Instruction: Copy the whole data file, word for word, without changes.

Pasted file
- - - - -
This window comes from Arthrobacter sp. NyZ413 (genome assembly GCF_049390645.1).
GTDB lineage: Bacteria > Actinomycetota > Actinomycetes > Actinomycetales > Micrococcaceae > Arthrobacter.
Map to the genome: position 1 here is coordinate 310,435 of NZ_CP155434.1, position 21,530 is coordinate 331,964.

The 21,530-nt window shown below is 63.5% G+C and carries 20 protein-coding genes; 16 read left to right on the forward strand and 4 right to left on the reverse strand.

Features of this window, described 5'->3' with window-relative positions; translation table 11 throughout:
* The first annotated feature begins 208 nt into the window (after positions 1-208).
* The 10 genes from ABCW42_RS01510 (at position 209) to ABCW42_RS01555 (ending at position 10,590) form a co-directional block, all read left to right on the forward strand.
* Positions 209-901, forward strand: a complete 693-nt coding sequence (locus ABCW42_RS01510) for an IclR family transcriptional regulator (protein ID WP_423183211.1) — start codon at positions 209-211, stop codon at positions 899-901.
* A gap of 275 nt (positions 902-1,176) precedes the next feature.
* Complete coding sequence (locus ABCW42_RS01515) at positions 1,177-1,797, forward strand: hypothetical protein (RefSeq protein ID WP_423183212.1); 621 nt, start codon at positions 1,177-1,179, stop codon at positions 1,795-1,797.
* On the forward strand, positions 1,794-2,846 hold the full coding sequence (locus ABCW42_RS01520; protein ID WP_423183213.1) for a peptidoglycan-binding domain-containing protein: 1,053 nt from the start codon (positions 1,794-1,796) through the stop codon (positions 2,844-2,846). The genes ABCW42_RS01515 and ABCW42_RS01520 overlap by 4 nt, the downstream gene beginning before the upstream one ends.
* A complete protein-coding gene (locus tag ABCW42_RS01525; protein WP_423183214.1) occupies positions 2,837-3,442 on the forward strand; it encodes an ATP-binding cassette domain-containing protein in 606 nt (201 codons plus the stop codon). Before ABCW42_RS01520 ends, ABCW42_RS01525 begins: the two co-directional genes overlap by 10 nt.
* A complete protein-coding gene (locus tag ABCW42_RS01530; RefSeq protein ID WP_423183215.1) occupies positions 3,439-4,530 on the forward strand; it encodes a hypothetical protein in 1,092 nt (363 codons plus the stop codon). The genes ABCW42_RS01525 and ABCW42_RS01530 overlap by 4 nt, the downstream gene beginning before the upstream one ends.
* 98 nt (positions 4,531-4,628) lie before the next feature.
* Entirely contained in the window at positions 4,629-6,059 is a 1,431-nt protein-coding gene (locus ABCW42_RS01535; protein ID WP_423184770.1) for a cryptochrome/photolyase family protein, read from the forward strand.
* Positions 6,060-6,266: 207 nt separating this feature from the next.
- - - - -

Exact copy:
This window comes from Arthrobacter sp. NyZ413 (genome assembly GCF_049390645.1).
GTDB lineage: Bacteria > Actinomycetota > Actinomycetes > Actinomycetales > Micrococcaceae > Arthrobacter.
Map to the genome: position 1 here is coordinate 310,435 of NZ_CP155434.1, position 21,530 is coordinate 331,964.

The 21,530-nt window shown below is 63.5% G+C and carries 20 protein-coding genes; 16 read left to right on the forward strand and 4 right to left on the reverse strand.

Features of this window, described 5'->3' with window-relative positions; translation table 11 throughout:
* The first annotated feature begins 208 nt into the window (after positions 1-208).
* The 10 genes from ABCW42_RS01510 (at position 209) to ABCW42_RS01555 (ending at position 10,590) form a co-directional block, all read left to right on the forward strand.
* Positions 209-901, forward strand: a complete 693-nt coding sequence (locus ABCW42_RS01510) for an IclR family transcriptional regulator (protein ID WP_423183211.1) — start codon at positions 209-211, stop codon at positions 899-901.
* A gap of 275 nt (positions 902-1,176) precedes the next feature.
* Complete coding sequence (locus ABCW42_RS01515) at positions 1,177-1,797, forward strand: hypothetical protein (RefSeq protein ID WP_423183212.1); 621 nt, start codon at positions 1,177-1,179, stop codon at positions 1,795-1,797.
* On the forward strand, positions 1,794-2,846 hold the full coding sequence (locus ABCW42_RS01520; protein ID WP_423183213.1) for a peptidoglycan-binding domain-containing protein: 1,053 nt from the start codon (positions 1,794-1,796) through the stop codon (positions 2,844-2,846). The genes ABCW42_RS01515 and ABCW42_RS01520 overlap by 4 nt, the downstream gene beginning before the upstream one ends.
* A complete protein-coding gene (locus tag ABCW42_RS01525; protein WP_423183214.1) occupies positions 2,837-3,442 on the forward strand; it encodes an ATP-binding cassette domain-containing protein in 606 nt (201 codons plus the stop codon). Before ABCW42_RS01520 ends, ABCW42_RS01525 begins: the two co-directional genes overlap by 10 nt.
* A complete protein-coding gene (locus tag ABCW42_RS01530; RefSeq protein ID WP_423183215.1) occupies positions 3,439-4,530 on the forward strand; it encodes a hypothetical protein in 1,092 nt (363 codons plus the stop codon). The genes ABCW42_RS01525 and ABCW42_RS01530 overlap by 4 nt, the downstream gene beginning before the upstream one ends.
* 98 nt (positions 4,531-4,628) lie before the next feature.
* Entirely contained in the window at positions 4,629-6,059 is a 1,431-nt protein-coding gene (locus ABCW42_RS01535; protein ID WP_423184770.1) for a cryptochrome/photolyase family protein, read from the forward strand.
* Positions 6,060-6,266: 207 nt separating this feature from the next.